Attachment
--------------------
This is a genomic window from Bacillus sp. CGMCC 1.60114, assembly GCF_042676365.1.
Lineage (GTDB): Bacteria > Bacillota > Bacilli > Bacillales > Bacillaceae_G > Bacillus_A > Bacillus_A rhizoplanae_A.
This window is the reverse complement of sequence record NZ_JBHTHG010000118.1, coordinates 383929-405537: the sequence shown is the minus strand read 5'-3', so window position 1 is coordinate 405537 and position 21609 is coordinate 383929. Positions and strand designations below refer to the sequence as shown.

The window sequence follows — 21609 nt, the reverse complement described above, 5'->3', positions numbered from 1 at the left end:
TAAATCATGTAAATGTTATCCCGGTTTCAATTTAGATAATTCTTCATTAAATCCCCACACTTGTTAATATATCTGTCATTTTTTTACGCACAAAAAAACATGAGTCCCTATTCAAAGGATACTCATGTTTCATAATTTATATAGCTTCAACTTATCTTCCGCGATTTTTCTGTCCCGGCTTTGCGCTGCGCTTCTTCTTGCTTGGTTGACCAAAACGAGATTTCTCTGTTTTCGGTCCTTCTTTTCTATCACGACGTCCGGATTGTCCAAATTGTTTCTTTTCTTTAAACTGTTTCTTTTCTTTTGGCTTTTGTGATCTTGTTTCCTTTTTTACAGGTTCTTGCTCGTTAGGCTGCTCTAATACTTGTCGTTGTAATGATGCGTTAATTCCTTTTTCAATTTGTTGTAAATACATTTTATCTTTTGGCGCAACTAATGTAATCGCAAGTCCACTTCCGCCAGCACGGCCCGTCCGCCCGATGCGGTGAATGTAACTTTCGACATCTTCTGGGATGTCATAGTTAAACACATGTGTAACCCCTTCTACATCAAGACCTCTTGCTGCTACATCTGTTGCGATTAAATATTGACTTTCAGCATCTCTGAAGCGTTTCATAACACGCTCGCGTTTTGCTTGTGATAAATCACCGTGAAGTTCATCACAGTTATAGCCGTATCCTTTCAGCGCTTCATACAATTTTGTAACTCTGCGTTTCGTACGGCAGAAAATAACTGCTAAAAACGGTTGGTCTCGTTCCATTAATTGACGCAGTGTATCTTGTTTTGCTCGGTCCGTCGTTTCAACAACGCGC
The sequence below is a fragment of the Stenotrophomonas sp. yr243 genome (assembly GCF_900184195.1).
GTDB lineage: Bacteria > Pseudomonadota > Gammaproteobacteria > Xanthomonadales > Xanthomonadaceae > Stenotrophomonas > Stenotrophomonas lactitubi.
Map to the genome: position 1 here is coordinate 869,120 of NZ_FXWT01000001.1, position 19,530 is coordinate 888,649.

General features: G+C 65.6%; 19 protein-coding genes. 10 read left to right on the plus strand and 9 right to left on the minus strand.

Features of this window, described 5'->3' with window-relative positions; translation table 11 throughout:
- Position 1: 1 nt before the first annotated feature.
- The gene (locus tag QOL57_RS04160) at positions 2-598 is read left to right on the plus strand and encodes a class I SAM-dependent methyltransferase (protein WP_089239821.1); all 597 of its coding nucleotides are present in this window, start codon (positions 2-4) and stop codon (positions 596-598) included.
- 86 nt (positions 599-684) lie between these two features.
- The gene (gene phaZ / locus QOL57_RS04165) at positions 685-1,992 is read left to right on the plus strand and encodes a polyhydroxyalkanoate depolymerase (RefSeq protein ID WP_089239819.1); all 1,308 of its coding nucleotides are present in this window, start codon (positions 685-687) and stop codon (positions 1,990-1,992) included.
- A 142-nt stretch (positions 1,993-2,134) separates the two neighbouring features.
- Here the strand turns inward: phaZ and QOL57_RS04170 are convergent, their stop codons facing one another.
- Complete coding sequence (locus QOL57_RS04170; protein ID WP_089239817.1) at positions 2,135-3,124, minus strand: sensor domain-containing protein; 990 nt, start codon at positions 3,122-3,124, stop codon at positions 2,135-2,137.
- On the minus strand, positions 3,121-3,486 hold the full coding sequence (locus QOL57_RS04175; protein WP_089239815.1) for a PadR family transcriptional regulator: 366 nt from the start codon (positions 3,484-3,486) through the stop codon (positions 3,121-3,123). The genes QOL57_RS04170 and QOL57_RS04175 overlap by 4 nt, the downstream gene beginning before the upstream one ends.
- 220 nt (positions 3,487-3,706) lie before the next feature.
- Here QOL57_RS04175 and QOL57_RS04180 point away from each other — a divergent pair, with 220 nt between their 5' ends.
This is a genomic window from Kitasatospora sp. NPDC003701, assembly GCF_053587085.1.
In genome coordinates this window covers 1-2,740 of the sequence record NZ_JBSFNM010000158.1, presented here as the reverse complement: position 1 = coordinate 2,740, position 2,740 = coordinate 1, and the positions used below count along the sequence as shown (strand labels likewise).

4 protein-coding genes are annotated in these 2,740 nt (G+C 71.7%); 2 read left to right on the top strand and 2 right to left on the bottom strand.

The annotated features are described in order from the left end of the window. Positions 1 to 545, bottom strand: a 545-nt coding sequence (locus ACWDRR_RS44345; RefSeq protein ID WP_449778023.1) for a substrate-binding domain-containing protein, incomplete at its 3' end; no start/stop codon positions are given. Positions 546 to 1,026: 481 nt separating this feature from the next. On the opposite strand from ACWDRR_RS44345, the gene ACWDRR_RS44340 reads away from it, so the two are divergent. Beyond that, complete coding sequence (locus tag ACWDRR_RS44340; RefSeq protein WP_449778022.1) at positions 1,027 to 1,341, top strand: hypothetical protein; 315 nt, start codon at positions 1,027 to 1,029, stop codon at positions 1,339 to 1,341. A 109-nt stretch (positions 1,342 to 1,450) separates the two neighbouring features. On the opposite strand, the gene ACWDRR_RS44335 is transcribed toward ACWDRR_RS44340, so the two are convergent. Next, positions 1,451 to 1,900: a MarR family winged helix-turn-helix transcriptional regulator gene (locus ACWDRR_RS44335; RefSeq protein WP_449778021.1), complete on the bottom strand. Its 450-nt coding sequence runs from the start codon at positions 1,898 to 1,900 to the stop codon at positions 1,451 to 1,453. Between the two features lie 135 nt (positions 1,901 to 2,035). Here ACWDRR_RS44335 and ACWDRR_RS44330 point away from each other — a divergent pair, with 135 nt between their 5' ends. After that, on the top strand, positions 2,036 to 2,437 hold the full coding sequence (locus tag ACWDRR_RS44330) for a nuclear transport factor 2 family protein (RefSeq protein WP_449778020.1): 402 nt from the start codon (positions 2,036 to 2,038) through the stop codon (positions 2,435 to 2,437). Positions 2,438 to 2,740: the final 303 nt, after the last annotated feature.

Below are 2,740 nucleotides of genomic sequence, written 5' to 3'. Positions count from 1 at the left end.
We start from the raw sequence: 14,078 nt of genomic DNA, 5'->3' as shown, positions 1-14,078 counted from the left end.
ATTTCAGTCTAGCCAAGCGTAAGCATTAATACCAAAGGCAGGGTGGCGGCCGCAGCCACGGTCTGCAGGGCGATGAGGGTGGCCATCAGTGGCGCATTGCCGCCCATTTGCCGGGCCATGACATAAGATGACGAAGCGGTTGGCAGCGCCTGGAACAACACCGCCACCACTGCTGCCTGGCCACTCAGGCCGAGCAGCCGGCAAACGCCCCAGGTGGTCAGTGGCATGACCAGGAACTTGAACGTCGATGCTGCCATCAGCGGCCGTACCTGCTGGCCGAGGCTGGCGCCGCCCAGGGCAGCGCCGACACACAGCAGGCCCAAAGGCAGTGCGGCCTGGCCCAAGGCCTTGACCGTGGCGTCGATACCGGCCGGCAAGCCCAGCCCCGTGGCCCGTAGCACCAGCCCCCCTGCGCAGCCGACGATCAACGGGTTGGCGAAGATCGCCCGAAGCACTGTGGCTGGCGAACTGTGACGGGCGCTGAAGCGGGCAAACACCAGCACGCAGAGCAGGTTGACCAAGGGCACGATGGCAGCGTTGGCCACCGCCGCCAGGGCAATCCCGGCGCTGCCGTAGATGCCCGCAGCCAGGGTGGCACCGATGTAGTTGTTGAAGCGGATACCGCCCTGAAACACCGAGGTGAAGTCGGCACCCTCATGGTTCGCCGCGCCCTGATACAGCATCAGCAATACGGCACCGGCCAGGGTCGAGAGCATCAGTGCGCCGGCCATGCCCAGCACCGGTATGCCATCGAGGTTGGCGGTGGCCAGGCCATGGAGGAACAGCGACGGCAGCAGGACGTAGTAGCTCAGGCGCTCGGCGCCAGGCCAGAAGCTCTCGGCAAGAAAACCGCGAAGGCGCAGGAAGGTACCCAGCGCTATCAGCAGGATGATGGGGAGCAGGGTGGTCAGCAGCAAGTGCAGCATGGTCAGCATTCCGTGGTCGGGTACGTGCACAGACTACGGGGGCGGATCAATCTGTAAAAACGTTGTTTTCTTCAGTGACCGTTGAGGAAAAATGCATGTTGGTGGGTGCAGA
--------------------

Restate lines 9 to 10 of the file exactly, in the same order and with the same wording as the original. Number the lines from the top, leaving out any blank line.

General features: G+C 65.6%; 19 protein-coding genes. 10 read left to right on the plus strand and 9 right to left on the minus strand.

Features of this window, described 5'->3' with window-relative positions; translation table 11 throughout: